Barbarians and liberators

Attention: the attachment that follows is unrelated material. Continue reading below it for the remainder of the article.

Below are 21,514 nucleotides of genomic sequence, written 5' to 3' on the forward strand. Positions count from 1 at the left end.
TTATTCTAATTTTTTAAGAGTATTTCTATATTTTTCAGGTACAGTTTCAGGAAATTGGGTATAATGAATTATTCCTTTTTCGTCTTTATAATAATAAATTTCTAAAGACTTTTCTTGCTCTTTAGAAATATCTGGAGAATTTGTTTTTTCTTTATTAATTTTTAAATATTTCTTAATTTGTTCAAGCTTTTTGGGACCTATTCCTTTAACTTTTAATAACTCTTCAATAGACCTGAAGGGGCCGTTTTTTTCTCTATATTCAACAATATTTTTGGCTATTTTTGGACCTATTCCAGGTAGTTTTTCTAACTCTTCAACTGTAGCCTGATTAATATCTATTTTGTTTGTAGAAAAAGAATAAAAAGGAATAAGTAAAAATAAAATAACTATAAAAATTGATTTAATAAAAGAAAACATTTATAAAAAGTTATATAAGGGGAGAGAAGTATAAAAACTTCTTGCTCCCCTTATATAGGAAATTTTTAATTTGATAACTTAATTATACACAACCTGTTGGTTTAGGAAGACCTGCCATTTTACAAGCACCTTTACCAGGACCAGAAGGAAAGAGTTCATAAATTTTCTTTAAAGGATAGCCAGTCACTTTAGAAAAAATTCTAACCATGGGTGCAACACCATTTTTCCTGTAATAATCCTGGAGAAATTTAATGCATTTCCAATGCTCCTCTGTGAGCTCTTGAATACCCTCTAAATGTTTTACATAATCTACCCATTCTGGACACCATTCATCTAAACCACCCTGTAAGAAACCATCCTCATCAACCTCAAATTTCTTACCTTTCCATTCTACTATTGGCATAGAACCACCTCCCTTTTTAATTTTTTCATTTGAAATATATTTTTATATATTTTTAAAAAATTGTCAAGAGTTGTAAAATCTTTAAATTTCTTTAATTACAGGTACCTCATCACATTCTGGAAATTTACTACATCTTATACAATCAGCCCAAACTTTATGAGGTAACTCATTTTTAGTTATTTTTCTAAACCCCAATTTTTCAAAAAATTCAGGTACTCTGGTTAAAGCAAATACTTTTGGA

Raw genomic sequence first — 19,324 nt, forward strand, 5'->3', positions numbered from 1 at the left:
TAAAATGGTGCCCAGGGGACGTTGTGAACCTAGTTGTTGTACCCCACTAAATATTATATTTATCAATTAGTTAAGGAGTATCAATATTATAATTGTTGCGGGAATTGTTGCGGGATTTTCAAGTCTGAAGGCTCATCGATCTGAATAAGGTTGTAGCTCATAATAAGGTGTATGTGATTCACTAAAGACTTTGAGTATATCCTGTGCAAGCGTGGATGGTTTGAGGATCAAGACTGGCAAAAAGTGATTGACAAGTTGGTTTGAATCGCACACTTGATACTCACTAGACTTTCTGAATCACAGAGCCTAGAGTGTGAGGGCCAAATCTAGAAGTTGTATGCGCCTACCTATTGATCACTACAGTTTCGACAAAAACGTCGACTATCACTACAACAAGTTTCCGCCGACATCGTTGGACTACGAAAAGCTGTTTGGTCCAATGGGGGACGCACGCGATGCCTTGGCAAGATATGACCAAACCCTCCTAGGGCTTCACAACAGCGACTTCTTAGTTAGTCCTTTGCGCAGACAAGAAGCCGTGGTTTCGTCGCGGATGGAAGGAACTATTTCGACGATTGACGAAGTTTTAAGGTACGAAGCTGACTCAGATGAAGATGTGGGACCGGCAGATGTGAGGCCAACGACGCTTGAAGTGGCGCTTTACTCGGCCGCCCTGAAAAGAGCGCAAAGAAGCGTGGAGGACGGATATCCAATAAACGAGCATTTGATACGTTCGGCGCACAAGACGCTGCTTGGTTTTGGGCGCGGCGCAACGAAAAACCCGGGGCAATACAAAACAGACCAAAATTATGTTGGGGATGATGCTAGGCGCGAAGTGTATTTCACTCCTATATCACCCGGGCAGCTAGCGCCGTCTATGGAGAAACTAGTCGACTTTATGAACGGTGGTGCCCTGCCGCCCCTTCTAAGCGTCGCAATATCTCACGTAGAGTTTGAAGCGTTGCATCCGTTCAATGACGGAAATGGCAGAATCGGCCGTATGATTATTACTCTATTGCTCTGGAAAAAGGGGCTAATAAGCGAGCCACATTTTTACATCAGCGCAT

Archbishop Christodoulos, for all his persecution complexes and narcissism, must be a very happy man. Surely few other people on this planet can be as self-assured as he is and as confident that they have a monopoly on what is good and right. Unfortunately, there are plenty of precedents of such zealots and they have inevitably led their followers to destruction. And, in the security of their own virtue, they have managed to make the world a darker place – by their need to demonize their enemies so as to establish their own position. As the Biblical historian Elaine Pagels argues in «The Origin of Satan,» the rather abstract idea of an «opposing angel» which appeared in the Old Testament had evolved into the Devil we know by the time the young Christian movement needed to distinguish itself from other Jews, from Pagans and even from other Christians with «heretic» ideas. Christodoulos, in declaring that the Turks are «barbarians» who have no place in Europe, is expressing the double prejudice of the Christian fundamentalist and the Greek nationalist that has been his trademark since his election as head of the Church of Greece in April 1998. Unfortunately, this attitude has become so integral to the way that he functions that everyone whom Christodoulos now considers a rival, even if this is a fellow Orthodox cleric, is tarred with the same brush. Few reporters failed to note that the archbishop’s anathema against the Turks came the day after Ecumenical Patriarch Vartholomaios threw back at Christodoulos the archbishop’s efforts to exclude the Patriarchate from the election of bishops in sees that became part of Greece after the Balkan Wars. Vartholomaios is, of necessity, a Turkish citizen and Christodoulos was quick to send him his condolences when Turks were killed in the recent terrorist attacks in Istanbul, in a ham-handed effort to accentuate Vartholomaios’s «Turkishness.» Now, all Turks are «barbarians» because of cruel executions carried out against Saint Serapheim and the war of independence hero, Athanassios Diakos, both of whom were impaled. Impaling was a favored and cruel punishment of the Turks, but this same excruciating method of execution was used to perhaps greatest effect by the great 15th century Romanian warrior Vlad the Impaler, who is believed to be the historical inspiration for Dracula. He impaled tens of thousands of Turks but that has not inspired Christodoulos to proclaim that the Romanians are barbarians and should not be allowed into the European Union. Perhaps he thinks Vlad did the world a service, or was he perhaps won over by the Romanians’ endearing trait of referring to him as a «patriarch»? In any case, at an official dinner hosted in his honor in Bucharest by Patriarch Theoktistos last June, Christodoulos spoke of the strong bonds linking the Greek and Romanian people and their two churches and called on them to walk hand-in-hand into the new, united Europe. And what of Basil the Bulgar Slayer? This long-serving Byzantine emperor is perhaps best known for rounding off his victory at Kleidion on the Struma River in 1014 by blinding some 14,000 prisoners, leaving only one out of every hundred to lead the rest home. History is full of barbaric acts, by perhaps all peoples. It is striking that in the introduction to his memoirs of the War of Independence, one of Greece’s indisputable heroes, General Makryiannis, writes about the depredations of his fellow warriors and adds with great relief, regarding himself and his troops, «Blessed be the name of God, for not allowing us to be tainted.» Repeatedly, he proclaims that Greek atrocities (often against Greeks) were worse than those of the Turks and he often voices respect for his enemies. And have we forgotten the civil war that ended just over 50 years ago, or the cruelty Greek jailers showed their Greek prisoners during the dictatorship of 1967-74? So if it is not cruelty that defines barbarism, what is it? Is it the fact that Turks belong to another faith or that they once dominated the Greek world? Seeing as the latter situation ended a long time ago, that means that Christodoulos is mainly concerned with the difference in religion. This is strange because when Constantinople was about to fall to the Turks in 1453 it was Christodoulos’s spiritual brothers who believed that it was better to be conquered by the Muslim Turks than submit to Rome. And, for all their cruelty, the Turks did tolerate religious differences – albeit as the basis for dominating and administering their multicultural empire. It would seem, then, that Christodoulos’s fire and brimstone is aimed not at cruelty or intolerance but rather at a convenient target. In this way, he embarrasses both Vartholomaios and the Greek government because they are devoted to improving Greek-Turkish relations and are in favor of Turkey’s meeting the necessary criteria to join the European Union. But – and this is probably the key to Christodoulos’s behavior – he also manages to exploit the bigotry that runs like such a strong river through Greek society. Whereas at other times he may rant against the European Union and its directives, describing it almost as a foreign occupation of Greece, in this case he uses the EU as a weapon to strike at the Turks. In every case, he abuses his indisputable charisma and populist power not to improve the Greeks but rather to ride their weaknesses to reach his own ends. And as he does this, with the prominence of his position in Greek society, he reinforces prejudices and misconceptions. To be fair, Christodoulos has, at times, spoken in favor of immigrants but he has hardly put himself at the forefront of the battle against racism and anti-Semitism. A perfect populist, he rides the wave, he does not fight it. On Thursday he also attacked what he called «diplomacy» and those who, he claimed, do not know history. This is always the bigots’ excuse. In their need to demonize «the other» in order to define themselves, they do not want to encourage developments that will make differences irrelevant, and always find incidents in history to reinforce their prejudices. But it is perhaps precisely those who do not know history who come to easy judgments such as those of our archbishop. History is so much more complicated, and the currents of social development and intellectual honesty are so different within societies that very often people of different nations and religions may find more in common with each other than with their own compatriots or members of the same religion. That is when they think about things rather than act like sheep. It is strange that a man as sophisticated as Christodoulos, with his superb command of rhetoric and the media – and whose tenure is for life – should feel so insecure as to need to treat his flock as a bunch of sheep that need to be afraid of real or imaginary wolves in order to stay in the fold. In doing this he does nothing to make the Church more relevant to the lives of the Greeks. Instead, he needs to keep it stuck in the past – a past that is imaginary, that does not see the nuances of real life, the complications of every event and the difficulty of every decision. Aside from the shame that his vilification of a whole people makes us feel, there is also some consolation in the way Christodoulos has managed to keep the Church from becoming more relevant to our lives. Because, throughout their long history, the Greeks have often managed to do great things by combining a sense of awe of the divine with a healthy skepticism of priestly castes. As he paints everything black in an orgy of self-congratulation, Christodoulos will force more and more of us to choose whether to mill about in the comfort of his dark imaginings or whether, like Makriyiannis, to fight for our place in the world in the hard light of knowledge of our own strengths and